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Imbolc Musings

Aradia and I actually put up our Imbolc altar almost three weeks ago, as a part of the ritual of “putting Christmas away.”

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We kept it simple: white candles, red cloth, and the images of our household gods and spirits.

And then we wondered … what does Imbolc mean, really?

The internet is a strange journal, but at times an effective one.  Looking back over my Imbolc posts here on the blog and the “memories” offered up to me by the Book of Faces, it becomes clear that deep depression in January has been a part of my life for at least as long as I was in school.  Every year, when I have written anything at all, I have written about the dream of returning warmth, of waiting for Beltane, and the struggle to maintain my practice and relationships despite my internal Abyss.

The weather grows stranger every year and, here in Kansas City, this year’s Imbolc marks a (brief) return to cold, rather than a desperate hope for warmer weather.  I have to specify Kansas City, though, because last night Aradia and I watched the weatherman describe the movement of the blizzard currently threatening Kansas, Nebraska, and Iowa, but Missouri as if brushed away by the hand of some local god, leaving KC all but untouched and pounding St. Louis with yet another round of torrential rain.  (To whatever KC witch, wizard, magician, or sorcerer is responsible for the repeated deflection of major storms: mad props to you, Mx., and if you’ll agree to meet me in person and talk tech, I’ll buy you dinner and drinks and swear on the River Styx to never reveal your identity.)

This year’s depression, by contrast, has been much, much stronger.  It is the warmth of joy that I pray for this Imbolc, not just the warmth of the Sun.

But… still … what does Imbolc mean?

More than any other Sabbat, I see this question asked and tentatively answered around the Pagan circles of the Book of Faces.  I particularly like Shauna Aura Knight’s answers about creativity and work (article the first, article the second), which is why I have spent the last two days working on blog posts and this coming HPF’s rituals with particular fervor, and updating my photography portfolio (shameless plug).  I intend to spend this afternoon updating this very blog, cleaning up links to dead blogs and making things prettier.

As I light the fires on the altar, I strive to re-light the fires within.

 

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Beltane 2015

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Public Samhain Ritual 20

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Preparation

Costumes – wear as much black as possible

Altar – altar table, bones, black candles, saturn plaque, seasonal swag, sickle, salt, punch bowl for libations, pomegranate, incense, altar cloth

Opening

Cleanse space with banishing pentagrams in the four directions (Cross & Pentagram rite if feeling ambitions)

Cast the circle with HSA ritual knife and salt water thrown to the quarters.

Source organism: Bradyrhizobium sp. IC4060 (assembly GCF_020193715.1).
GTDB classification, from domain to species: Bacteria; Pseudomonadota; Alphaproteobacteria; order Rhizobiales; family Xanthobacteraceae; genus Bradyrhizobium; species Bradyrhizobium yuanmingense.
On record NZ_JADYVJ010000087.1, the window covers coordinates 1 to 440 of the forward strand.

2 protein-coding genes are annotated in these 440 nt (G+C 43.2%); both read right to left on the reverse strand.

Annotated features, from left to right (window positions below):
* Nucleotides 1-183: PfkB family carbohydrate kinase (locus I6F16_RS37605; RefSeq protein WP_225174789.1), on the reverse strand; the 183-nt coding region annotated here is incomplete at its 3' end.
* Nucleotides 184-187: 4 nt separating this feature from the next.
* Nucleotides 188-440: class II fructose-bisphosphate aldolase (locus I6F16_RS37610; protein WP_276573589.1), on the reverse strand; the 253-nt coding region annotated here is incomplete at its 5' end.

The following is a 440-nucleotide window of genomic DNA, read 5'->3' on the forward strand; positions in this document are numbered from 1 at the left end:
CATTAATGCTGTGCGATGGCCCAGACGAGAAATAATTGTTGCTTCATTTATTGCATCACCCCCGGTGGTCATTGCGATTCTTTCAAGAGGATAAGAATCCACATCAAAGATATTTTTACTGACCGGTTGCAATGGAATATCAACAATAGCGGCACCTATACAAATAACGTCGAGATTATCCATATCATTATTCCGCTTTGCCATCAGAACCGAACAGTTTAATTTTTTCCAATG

Quarter-Calls

Keeper of Air – “O Air, breath and thought! O Powers of Air, bright and cold! I ask you, come to my circle as friend, guardian, and witness!”

Keeper of Fire –  “O Fire, primal light of creation! O Powers of Fire, keepers of the light! I ask you, come to my circle as friend, guardian, and witness!”

Keeper of Water – “O Water, dark keeper of mystery! O Powers of Water, silent guides! I ask you, come to my circle as friend, guardian, and witness!”

Keeper of Earth – “O Earth, sustainer of life and flesh! O Powers of Earth, guardians and mothers! I ask you, come to my circle as friend, guardian, and witness!”

Goddes-touched – “The Circle is cast!  We call upon you, Mother of All Witches, be here with us!  Let your wisdom and your power fill this place!  Bear witness!  Accept our offerings and libations.  We call upon you for your power, your presence, and your protection.”

God-touched – “We call upon you, Father of all Witches, be here with us!  Let your wisdom and your power fill this place!  Bear witness!  Accept our offerings and libations.  We call upon you for your power, your presence, and your protection.”

Invocation of Saturninan Powers for Opening of the West Gate

God-toched – “O you powers of Saturn, powers of perfection and decrease, we call upon you to open the Gates in the West.”

Goddess-touched – “We call upon you in the name of the Witchmother, the Crone.”

God-touched – “We call upon you in the name of the Witchfather, the Horned One.”

Goddess-toched – “We call upon you by these signs and seals: let our ancestors come forth, those mighty dead whence we spring, and accept our libations.  These festivities are held in their honor.  Let them be present with us tonight.”

God-touched – “We call upon you to hold fast these walls, that the dead not wander and become lost.”

Goddess-touched – “O you powers of Saturn, powers of perfection and decrease, we call upon you to open the Gates in the West.”

God-touched (call and responce):

ΑΩΘ ΑΒΡΑΩΘ ΒΑΣΥΜ ΙΣΑΚ ΣΑΒΑΩΘ ΙΑΩ

AOT ABRAOT BASUM ISAK SABAOT IAO

Party With Ghosts

The dead are formally invited to join the party and stay for the duration